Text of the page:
# About the theorem of dual basis

Theorem for dual basis: Let V be a finite dimensional vector space and $$\beta={u_1,u_2,...,u_n}$$ be an ordered basis for V. Then there exists a basis $$\beta^*={f_1,...,f_n}$$ of $$V^*$$ such that $$f_i(u_j)=\delta_{ij}$$

So what is $$f_i(u_j)=\delta_{ij}$$ in terms of significance in a linear functional, is that a coordinate function similar to a coordinate vector in a vector space?

Each linear functional $$f_{i}(u_{j})$$ is the linear mapping from the vector space $$V$$ onto its underlying field $$\textbf{F}$$ which associates $$u_{i}$$ to 1 and $$u_{j}$$ to zero, whenever $$j\neq i$$.

Thus, for instance, if one considers $$\mathcal{B} = \{(1,0,0),(0,1,0),(0,0,1)\}$$ to be the standard basis for $$\textbf{R}^{3}$$, one has that $$f_{1}((1,0,0)) = 1$$, $$f_{1}((0,1,0)) = f_{1}((0,0,1)) = 0$$.

More precisely, $$f_{1}(x,y,z) = x$$. Similarly, one also has that $$f_{2}(x,y,z) = y$$ and $$f_{3}(x,y,z) = z$$.

BONUS

Also, it is related to the coordinates of $$\alpha\in V$$ in the basis $$\mathcal{B} = \{\alpha_{1},\alpha_{2},\ldots,\alpha_{n}\}$$ according to \begin{align*} [\alpha]_{\mathcal{B}} = (f_{1}(\alpha),f_{2}(\alpha),\ldots,f_{n}(\alpha)) \end{align*}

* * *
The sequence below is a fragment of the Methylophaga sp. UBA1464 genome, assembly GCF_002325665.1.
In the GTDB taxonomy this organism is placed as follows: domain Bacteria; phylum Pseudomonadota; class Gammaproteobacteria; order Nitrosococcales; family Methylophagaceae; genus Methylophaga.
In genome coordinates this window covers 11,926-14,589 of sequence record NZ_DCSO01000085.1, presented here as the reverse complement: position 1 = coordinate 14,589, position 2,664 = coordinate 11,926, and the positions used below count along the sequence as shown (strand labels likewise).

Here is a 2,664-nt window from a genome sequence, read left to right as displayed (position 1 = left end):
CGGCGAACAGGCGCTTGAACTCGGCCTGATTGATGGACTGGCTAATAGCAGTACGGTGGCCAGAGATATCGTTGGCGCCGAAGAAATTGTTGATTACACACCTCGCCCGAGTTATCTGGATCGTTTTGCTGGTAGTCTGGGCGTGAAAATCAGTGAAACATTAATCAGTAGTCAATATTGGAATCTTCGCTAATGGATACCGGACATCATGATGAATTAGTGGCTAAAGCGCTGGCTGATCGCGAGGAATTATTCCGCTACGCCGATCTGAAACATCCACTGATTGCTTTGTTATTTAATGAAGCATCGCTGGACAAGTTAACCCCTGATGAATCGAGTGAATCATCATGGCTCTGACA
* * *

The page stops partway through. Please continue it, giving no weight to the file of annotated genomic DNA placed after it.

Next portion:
Moreover, given a basis $$\mathcal{B} = \{\alpha_{1},\alpha_{2},\ldots,\alpha_{n}\}$$ of $$V$$, it is also used to express the coordinates of the linear functional $$f\in V^{*}$$ through the relation \begin{align*} f = f(\alpha_{1})f_{1} + f(\alpha_{2})f_{2} + \ldots + f(\alpha_{n})f_{n} \end{align*}

In all of the contexts I've seen it being used, you have

$$\delta_{ij} = \begin{cases} 1, & \text{ for } i = j \\ 0, & \text{ for } i \neq j \end{cases}\tag{1}\label{eq1A}$$

The $$f_i$$ are linear functionals defined on $$V$$, with values in $$\Bbb F$$. The Kronecker Delta is defined by $$\delta_{ij}=\begin{cases}1,i=j\\0,i\ne j\end{cases}$$